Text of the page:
International Programs

Heather Parrish

Cook Islands

Over the summer, I spent 2 weeks in Rarotonga, Cook Islands, externing at the Esther Honey Foundation. Esther Honey is the only veterinary clinic in the Cook Islands, consisting of 15 islands spotting the South Pacific Ocean. During the month that I volunteered, they treated a total of 243 patients, all free-of-charge. With the exception of the clinic director who lives on location, the clinic is run solely by a constant influx of volunteers and generous donations, including the occasional bunch of bananas.

Most of our clinic days were spent outside in the heat and humidity, unless in the single surgery “suite” or seeing a patient in the consult room. For the volunteers, this meant that shorts, flip-flops, and an Esther Honey scrub top were the acceptable attire. Cat and dog kennels were both set up outside, under the shade of roofs made of palm leaves. Some of these animals were inpatients, some being boarded, and still others were strays up for adoption. Adoptable cats had the luxury of the “monkey cage”, where they all could spend time socializing. I was pleasantly surprised by how friendly the animals on the island were; I never encountered a single fractious cat!

            The clinic was open Monday through Sunday and work began at 8am sharp every morning. For an hour, we were all expected to help with the daily chore of “feed and clean”, which included dispensing medications to all inpatients who needed them. After that, we moved on to our assignments for the day -- surgeon, anesthetist, or consulting. The job of surgeon was left to the veterinarians, although this is not to say that I did not participate in surgery as well. With supervision from the veterinarian on duty, I performed one canine spay, one canine neuter, one feline spay, and two feline neuters. What the student volunteers were able to do was completely at the discretion of the veterinary at the time. I also observed leg amputations (including a goat!), femoral head ostectomies, a shot gun wound debridement, a bladder repair in a dog that had been hit by a car, removal of a mass from the third eyelid, and several tooth extractions. As anesthetist, I was solely responsible for monitoring patients in surgery, and when consulting, I saw common things like flea problems and ear infections, in addition to fish poisoning cases. Consults were often difficult given the very few diagnostic tools that we had -- running a minimum database was unheard of. But perhaps what we missed the most was an x-ray machine, given that lameness was one of the most common presenting complaints. Our days ended with another “feed and clean” at 3pm, although work continued for those staying in the clinic when called on for emergencies late at night -- most commonly dogs that had been hit by cars.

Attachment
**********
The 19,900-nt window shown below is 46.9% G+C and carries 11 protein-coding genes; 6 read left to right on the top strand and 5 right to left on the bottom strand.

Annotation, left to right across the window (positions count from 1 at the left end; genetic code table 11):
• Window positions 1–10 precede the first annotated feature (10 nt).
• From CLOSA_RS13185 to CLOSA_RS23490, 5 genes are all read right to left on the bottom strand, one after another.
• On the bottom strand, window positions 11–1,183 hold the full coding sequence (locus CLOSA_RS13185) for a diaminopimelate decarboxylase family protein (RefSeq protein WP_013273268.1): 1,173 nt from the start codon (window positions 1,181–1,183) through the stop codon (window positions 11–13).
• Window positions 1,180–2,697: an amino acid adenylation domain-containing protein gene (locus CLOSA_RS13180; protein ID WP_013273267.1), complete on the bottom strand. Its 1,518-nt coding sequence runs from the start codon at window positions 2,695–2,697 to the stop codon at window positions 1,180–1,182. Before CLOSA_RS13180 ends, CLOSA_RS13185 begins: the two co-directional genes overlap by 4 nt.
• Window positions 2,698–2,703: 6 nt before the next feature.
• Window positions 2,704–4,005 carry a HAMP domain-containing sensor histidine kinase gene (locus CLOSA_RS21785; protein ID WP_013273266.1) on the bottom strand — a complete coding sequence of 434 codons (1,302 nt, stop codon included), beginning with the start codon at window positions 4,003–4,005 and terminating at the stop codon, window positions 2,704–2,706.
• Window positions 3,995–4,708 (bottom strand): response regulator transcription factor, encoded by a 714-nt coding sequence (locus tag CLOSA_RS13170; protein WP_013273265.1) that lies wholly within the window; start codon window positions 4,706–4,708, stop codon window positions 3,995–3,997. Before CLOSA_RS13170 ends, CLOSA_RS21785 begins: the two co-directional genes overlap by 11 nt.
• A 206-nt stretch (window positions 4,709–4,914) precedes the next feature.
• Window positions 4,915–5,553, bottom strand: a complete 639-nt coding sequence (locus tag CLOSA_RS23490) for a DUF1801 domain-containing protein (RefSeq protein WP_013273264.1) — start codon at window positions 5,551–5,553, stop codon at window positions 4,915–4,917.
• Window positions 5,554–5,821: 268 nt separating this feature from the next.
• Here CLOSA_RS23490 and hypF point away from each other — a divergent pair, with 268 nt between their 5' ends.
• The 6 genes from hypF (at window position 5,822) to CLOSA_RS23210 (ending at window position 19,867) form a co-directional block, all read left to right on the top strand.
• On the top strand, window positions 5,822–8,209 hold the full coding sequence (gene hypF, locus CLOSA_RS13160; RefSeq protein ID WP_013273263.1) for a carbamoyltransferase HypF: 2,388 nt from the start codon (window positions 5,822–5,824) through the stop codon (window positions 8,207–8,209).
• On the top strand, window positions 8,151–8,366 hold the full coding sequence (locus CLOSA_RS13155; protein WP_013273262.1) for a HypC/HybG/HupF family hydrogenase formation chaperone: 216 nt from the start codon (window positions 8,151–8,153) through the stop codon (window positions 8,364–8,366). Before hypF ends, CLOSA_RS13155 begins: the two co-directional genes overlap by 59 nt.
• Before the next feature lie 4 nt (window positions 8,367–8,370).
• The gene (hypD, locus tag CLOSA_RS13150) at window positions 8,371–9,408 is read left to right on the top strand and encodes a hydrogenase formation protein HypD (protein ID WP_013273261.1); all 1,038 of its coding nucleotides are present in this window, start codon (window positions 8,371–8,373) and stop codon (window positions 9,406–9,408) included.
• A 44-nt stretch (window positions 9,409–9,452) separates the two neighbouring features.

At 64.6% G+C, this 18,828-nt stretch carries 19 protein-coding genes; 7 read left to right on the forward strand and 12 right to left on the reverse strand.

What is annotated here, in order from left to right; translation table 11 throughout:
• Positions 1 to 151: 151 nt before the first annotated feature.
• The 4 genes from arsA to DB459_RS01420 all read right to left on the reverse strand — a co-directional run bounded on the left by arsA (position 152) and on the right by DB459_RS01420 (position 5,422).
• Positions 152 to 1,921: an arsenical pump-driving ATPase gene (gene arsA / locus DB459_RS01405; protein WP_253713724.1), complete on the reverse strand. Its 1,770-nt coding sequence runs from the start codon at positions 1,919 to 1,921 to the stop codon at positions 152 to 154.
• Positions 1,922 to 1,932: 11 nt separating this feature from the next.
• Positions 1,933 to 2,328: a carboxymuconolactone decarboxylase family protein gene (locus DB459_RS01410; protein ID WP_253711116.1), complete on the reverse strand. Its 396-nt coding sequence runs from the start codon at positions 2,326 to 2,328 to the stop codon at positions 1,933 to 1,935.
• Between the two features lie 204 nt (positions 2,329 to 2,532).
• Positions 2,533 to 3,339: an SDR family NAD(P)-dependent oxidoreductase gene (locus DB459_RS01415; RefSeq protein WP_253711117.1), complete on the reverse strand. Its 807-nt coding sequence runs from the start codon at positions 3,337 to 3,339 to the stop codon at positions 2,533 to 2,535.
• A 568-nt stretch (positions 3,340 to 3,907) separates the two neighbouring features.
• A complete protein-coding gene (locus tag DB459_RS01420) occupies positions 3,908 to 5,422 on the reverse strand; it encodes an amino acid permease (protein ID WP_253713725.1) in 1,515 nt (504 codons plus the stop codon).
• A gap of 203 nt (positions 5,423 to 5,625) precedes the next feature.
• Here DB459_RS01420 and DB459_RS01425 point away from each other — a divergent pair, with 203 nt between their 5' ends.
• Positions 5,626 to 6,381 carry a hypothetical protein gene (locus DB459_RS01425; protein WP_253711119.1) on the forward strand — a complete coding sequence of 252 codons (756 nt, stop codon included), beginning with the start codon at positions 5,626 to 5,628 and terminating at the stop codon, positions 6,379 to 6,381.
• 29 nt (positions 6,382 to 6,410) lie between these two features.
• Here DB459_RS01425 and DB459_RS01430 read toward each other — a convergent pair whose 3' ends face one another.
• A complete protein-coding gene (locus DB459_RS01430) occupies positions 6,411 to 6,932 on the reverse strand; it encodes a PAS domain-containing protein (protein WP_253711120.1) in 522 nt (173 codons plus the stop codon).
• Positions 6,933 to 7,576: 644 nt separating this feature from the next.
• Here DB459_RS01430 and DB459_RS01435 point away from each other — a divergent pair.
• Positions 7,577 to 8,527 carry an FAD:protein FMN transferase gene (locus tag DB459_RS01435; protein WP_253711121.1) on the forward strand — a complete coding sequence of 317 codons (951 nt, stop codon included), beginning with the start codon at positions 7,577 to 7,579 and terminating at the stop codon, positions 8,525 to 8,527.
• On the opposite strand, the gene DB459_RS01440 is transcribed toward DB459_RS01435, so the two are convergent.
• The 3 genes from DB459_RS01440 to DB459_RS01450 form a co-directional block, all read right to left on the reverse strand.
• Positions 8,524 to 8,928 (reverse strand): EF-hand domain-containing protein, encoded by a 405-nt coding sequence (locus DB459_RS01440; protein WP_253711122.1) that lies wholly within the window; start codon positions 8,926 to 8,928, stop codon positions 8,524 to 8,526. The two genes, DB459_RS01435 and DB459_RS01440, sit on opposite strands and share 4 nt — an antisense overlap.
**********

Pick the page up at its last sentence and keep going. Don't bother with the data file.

My time in Rarotonga was not entirely spent working. Every week, volunteers were given one weekday and one day of the weekend to explore. I spent the majority of my days off going on breathtaking hikes, one of which went straight across the island. Another day, I rode a bike around the island, 20 miles in circumference. I enjoyed time on several isolated beaches and ate some incredible food and fresh fruit smoothies. I also spent a day at the end of my trip and flew to a nearby island called Aitutaki -- in a word, paradise. And of course, there were several evenings where the volunteers would wander down to the beach to have a cocktail and enjoy the beautiful sunsets.

            Overall, it was a rewarding experience. I have participated in numerous programs in which I have traveled abroad to work in struggling communities, but never one where I worked at a hospital that saw such a variety of cases and did so many exploratory surgeries. It truly re-iterated the importance of the basics -- taking a good history and performing an excellent physical exam when little else is available.